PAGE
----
(Photo by Sandia Labs via Creative Commons)

(Photo by Sandia Labs via Creative Commons)

Algae fuel producers hope tax bill helps legitimize industry

Algae biofuels could bloom into a $1.6 billion industry by 2015, according to a recent report by energy research firm SBI.

As pondscum fuels make the jump from test tube to tanker trucks, the growing industry is lobbying Congress to make sure it has a level playing field when it arrives at commercial scale.

The Algae Biomass Organization (ABO) is celebrating a small victory earlier this month, when the Senate Finance Committee approved a bill that would extend a cellulosic biofuel tax credit to include algae fuels.

“When you start putting language into tax code legislation, it really legitimizes the feedstock and it legitimizes the technology,” said Mary Rosenthal, ABO’s executive director.

Congress created the $1.01 per gallon production tax credit for cellulosic biofuels in 2005, when algae biofuels were still in a “very nascent stage,” Rosenthal said. The ABO has been lobbying Congress for the past few years to extend the credit to include algae.

“Our position is for legislation to be written so that it’s technology-neutral and feedstock-agnostic,” she said.

Algae’s exclusion from the original bill hasn’t hurt the algae industry yet because it hasn’t reached the stage of commercial-scale production. But researchers are getting closer. Rosenthal estimated that up to 200 companies would benefit from the expanded tax credit.

The Senate isn’t expected to take up the bill until it reconvenes next month, and with election-year politics in play, it’s anyone’s guess whether the full Senate or House will back the provision. Rosenthal said the White House supports it.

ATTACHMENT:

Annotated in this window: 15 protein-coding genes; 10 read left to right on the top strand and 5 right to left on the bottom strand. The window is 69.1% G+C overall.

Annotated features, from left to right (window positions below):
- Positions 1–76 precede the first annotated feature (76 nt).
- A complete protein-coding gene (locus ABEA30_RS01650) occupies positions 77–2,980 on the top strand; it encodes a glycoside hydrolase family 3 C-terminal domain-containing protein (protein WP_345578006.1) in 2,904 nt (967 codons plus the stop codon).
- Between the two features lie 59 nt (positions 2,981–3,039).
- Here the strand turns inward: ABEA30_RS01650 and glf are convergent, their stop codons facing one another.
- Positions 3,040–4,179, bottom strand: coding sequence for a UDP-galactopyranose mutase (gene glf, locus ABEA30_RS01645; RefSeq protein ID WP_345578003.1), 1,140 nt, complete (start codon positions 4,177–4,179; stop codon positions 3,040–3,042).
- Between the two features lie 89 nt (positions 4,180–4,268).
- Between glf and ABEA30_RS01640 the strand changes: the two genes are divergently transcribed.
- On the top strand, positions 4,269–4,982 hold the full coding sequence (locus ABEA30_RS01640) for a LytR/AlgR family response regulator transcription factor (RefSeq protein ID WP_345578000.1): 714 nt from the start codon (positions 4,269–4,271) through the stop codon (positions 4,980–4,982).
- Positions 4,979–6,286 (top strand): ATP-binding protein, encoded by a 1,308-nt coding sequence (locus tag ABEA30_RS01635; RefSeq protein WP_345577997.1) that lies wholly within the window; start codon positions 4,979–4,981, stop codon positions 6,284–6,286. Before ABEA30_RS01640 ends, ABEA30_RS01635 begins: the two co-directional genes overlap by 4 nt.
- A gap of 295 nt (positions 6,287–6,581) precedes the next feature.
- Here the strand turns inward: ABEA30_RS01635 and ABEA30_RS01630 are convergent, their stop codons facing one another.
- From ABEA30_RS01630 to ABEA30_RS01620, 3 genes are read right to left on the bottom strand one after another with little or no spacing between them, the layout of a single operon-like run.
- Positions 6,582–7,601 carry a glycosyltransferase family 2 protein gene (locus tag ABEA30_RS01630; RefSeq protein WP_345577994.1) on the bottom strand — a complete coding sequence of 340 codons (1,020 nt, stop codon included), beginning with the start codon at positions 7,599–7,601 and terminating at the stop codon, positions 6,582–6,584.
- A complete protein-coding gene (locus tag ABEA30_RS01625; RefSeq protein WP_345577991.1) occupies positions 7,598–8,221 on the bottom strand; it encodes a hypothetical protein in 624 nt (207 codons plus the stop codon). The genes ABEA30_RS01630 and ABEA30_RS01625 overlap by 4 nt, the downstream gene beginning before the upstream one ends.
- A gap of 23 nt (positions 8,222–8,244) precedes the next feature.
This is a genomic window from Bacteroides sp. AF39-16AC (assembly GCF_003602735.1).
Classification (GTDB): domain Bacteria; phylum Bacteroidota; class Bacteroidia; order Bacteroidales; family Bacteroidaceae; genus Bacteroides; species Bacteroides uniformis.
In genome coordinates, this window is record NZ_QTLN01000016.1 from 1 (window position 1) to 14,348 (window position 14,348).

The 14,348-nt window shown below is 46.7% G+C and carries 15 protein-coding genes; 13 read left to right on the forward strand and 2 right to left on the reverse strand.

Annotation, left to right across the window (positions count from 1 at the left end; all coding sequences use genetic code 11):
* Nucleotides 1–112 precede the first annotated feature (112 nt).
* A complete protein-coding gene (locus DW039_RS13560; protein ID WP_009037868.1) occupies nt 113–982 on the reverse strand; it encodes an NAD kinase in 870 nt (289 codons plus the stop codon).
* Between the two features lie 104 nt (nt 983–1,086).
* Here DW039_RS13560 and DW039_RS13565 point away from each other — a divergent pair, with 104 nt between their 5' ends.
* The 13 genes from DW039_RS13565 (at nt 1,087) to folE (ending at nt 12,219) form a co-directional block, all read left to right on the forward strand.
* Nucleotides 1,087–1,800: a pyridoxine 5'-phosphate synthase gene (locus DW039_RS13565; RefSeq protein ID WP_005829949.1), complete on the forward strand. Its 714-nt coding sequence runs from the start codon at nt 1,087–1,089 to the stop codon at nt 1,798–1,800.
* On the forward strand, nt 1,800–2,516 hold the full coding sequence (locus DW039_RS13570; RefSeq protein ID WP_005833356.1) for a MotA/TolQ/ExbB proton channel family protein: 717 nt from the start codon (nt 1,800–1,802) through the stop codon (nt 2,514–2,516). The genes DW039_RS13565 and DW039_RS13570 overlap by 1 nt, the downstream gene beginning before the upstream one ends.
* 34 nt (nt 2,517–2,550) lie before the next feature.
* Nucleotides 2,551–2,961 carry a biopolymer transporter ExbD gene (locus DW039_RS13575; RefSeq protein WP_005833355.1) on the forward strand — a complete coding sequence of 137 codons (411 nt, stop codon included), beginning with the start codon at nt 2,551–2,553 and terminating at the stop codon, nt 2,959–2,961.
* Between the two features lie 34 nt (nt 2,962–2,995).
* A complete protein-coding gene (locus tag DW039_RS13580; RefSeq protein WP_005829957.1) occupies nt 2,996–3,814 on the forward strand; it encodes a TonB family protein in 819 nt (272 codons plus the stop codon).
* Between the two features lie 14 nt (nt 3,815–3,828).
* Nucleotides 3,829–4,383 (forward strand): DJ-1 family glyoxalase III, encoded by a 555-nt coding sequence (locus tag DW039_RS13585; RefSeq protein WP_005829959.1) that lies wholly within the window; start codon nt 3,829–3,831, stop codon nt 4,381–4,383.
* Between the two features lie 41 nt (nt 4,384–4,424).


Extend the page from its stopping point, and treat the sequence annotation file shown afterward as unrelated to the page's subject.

Even if it doesn’t become law this year, it’s passage in the Senate committee is still an important milestone that sends a positive signal to the financial world, Rosenthal said.

The SBI report, issued July 30, said algae biofuel investment is shifting from government grants to private investment, with major companies such as ExxonMobil, Chevron, BP, and Dow Chemical backing algae projects or research.

Thomas Byrne, CEO and president of Algaedyne in Preston, Minnesota, said the bill’s potential impact on investor attitude will probably outweigh the tax benefit for his company.

“If the government comes and shows its support long-term for it, it’s easier for us to get investors,” Byrne said. Algaedyne is on track to commercialize its product in about a year, he said.

Algaedyne is working closely with St. Cloud State University, which will host an ABO event today as part of the trade group’s “Summer of Algae” campaign.

3 thoughts on “Algae fuel producers hope tax bill helps legitimize industry

  1. This is a good sign for the US concerning support of algae biofuels. I hope Europe will also take a closer look at such options to grow a algae biotech industry…

  2. DOE BIOMASS PROGRAM AND ALGAE RESEARCHER GRNATS ARE BEING INVESTIGATED BY IG’s DEPT.

    Solydra story is opening a huge can of worms at the DOE GRANT AND LOAN GURANTEE LOAN PROGRAM. Its not just about the Solar loan guarantee program. Look at all the millions in fees collected by the DOE GRANT AND LOAN GUARANTEE PROGRAM with algae projects less than 20% completed. An audit needs to be done on all DOE Biomass Program Grants to algae researchers.

    The US taxpayer has spent over $2.5 billion dollars over the last 50 years on algae research. To date, nothing has been commercialized by any algae researcher. European Algae Researchers are next!

    The REAL question is: Does the DOE BIOMASS PROGRAM really want the US off of foreign oil or do they want to continue funding more grants for algae research to keep algae researchers employed at universities for another 50 years?

    In business, you are not given 50 years to research anything. The problem is in the Congressional Mandate that says the DOE can only use taxpayer monies on algae research, NOT algae production in the US. So far, algae research has not got the US off of foreign oil for the last 50 years!

    A Concerned Taxpayer